November is National Prematurity Awareness Month, which makes it a prefect time to raise awareness of risk involves due to early deliveries.
UnitedHealthcare’s Baby BlocksTM has launched a new mobile incentive program that is available to Medicaid beneficiaries in 14 states and people enrolled in employer-sponsored health plans. Users can access the interactive “baby blocks” via an app on their iPhones and Android smartphones.The app will then track their prenatal visits and Women who enroll in Baby Blocks can earn rewards for completing prenatal, postpartum and healthy-baby appointments.
Women who enroll in Baby Blocks earn rewards by completing prenatal, postpartum and healthy-baby appointments. Users access interactive “baby blocks” via the mobile web app on their iPhones and Android smartphones to track their prenatal and postnatal visits, receive updates via email for appointments, wellness-related text messages and can connect directly with maternity nurses. Rewards such as gift cards to retail outlets and teething rings, diaper bags, and thermometers can be earned for keeping prenatal and postnatal visit schedule.
More than 11 percent of the babies born nationwide last year were considered premature, earning the nation a “C” grade according to a new March of Dimes report. Full-term deliveries are important for the health of babies and mothers, considering births before 37 weeks of pregnancy account for 35 percent of all infant deaths, according to the CDC. Encouraging a healthy and full-term pregnancy is the responsibility of parents and health professionals, and technology, such as, UnitedHealthcare’s Baby BlocksTM is helping make that possible.
National Prematurity Awareness Month: A Time to Talk About the Risks Associated with Delivering Babies Before 39 Weeks
By: Sam Ho, M.D., chief medical officer, UnitedHealthcare
One out of eight babies nationwide each year is born premature, according to the Centers for Disease Control & Prevention. Premature births represent a small percentage of all births; however, these infants comprise a large proportion of all infant deaths.
Appropriate prenatal and postnatal care is critically important for mothers’ and babies’ health. It is also important for mothers and families to understand the risks associated with elective deliveries before 39 weeks of gestation and their potential impact on infant health. The American College of Obstetricians and Gynecologists (ACOG) defines full-term as 39 weeks and advises against elective deliveries before that.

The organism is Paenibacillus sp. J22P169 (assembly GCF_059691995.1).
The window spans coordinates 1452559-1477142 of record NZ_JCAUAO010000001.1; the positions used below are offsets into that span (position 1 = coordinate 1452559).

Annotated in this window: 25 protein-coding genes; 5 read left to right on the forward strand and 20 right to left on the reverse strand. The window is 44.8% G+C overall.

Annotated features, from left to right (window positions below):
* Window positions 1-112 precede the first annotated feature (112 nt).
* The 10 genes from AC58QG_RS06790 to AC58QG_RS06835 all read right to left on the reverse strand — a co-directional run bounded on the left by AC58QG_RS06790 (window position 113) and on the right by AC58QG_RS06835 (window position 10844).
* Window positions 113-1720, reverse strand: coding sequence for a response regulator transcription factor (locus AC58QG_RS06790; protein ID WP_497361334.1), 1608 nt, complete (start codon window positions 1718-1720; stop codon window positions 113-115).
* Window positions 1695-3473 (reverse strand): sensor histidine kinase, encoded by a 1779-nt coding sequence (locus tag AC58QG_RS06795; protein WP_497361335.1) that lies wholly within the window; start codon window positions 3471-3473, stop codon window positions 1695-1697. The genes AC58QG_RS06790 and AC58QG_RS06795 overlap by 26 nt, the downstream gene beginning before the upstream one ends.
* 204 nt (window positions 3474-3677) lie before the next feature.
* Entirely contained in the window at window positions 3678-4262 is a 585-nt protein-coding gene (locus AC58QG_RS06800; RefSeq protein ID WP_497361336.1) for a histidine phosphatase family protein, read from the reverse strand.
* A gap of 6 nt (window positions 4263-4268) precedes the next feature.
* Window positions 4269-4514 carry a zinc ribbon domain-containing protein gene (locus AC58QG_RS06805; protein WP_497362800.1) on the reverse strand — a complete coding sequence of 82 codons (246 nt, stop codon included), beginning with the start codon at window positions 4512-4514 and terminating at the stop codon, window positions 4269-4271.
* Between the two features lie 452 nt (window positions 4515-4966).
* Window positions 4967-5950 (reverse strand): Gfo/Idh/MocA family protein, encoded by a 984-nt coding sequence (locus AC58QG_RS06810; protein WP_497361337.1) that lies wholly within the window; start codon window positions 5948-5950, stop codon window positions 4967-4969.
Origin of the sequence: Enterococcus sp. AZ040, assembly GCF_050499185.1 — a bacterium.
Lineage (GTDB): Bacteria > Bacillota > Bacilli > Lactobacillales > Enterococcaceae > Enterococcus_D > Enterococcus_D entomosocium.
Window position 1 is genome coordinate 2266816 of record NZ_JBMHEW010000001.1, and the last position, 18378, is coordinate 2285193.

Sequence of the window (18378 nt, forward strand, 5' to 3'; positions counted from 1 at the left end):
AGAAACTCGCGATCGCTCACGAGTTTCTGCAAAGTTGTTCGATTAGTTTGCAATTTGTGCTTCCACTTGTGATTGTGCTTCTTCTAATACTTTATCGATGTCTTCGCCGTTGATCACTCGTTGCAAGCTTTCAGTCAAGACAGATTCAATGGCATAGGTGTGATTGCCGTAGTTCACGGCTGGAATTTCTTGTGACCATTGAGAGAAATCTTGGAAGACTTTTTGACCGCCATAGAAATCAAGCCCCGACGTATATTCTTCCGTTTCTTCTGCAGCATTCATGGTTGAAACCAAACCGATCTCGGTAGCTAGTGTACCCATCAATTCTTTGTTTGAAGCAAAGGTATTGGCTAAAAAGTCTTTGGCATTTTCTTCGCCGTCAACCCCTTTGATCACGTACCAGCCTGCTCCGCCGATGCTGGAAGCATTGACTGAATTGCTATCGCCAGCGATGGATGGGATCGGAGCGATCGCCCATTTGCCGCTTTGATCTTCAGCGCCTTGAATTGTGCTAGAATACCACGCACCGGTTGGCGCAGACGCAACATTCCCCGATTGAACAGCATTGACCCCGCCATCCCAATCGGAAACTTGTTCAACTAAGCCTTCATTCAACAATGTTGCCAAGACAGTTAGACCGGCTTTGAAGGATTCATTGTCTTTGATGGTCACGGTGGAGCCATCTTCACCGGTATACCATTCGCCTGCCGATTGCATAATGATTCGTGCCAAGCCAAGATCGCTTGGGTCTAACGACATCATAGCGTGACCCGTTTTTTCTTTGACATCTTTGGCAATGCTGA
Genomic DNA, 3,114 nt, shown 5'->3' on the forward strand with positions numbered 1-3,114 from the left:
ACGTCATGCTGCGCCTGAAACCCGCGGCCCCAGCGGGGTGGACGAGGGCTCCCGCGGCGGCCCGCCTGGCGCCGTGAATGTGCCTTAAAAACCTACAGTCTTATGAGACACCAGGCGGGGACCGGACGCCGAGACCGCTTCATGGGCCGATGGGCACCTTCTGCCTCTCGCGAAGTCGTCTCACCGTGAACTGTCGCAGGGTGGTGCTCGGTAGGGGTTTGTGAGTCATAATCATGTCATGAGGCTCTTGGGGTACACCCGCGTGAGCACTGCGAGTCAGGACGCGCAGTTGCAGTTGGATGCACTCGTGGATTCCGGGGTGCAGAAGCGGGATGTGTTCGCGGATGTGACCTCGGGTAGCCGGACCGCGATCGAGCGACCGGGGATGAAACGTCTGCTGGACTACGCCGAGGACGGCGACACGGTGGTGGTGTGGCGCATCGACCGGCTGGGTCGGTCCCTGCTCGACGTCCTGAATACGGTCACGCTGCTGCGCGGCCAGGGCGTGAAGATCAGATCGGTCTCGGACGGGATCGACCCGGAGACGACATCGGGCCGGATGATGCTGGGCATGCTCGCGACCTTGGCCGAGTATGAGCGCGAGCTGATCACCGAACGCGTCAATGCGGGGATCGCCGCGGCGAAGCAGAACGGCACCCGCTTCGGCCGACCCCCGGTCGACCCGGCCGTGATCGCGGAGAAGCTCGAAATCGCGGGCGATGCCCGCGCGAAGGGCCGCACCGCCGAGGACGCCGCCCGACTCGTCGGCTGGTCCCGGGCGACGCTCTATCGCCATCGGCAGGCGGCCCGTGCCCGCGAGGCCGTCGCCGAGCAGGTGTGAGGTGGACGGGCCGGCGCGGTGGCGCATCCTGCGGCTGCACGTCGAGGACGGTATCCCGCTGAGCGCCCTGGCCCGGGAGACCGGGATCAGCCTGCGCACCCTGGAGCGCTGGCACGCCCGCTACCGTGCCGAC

The potential complications involved with elective childbirth before 39 weeks are very real, yet some first-time mothers may be unaware of the risks. Babies born before 39 weeks are more likely to have respiratory problems and developmental delays, according to numerous published studies.
A review of claims data by UnitedHealthcare showed that 48 percent of newborns admitted to the neonatal intensive care unit (NICU) at select hospitals were from scheduled admissions for delivery – many before 39 weeks of gestation. By being scheduled, or electively induced, these deliveries were prevented from progressing to full term. After sharing these findings, physicians and hospitals altered practice patterns and realized a 46-percent decrease in NICU admissions in the first three months.
The U.S. has the highest rate of preterm birth of any industrialized country. In 2013 more than 11 percent of births occurred before 37 week of gestation, earning the nation a “C” grade from the March of Dimes. Preterm birth and infant mortality rates have been improving in recent years, in part because of an effort to eliminate unnecessary deliveries before 39 weeks.
However, we need to do more. More than 1.3 million babies were delivered by cesarean section in 2011, with wide variation in C-section rates at hospitals nationwide, according to a new study from the University of Minnesota. The overall C-section rate was 33 percent, but the rate ranged between 19 and 48 percent at hospitals across the nation; the researchers could not identify evidence-based factors to explain the variation. C-section deliveries can carry a variety of risks, including infection, blood clots and problems in future pregnancies.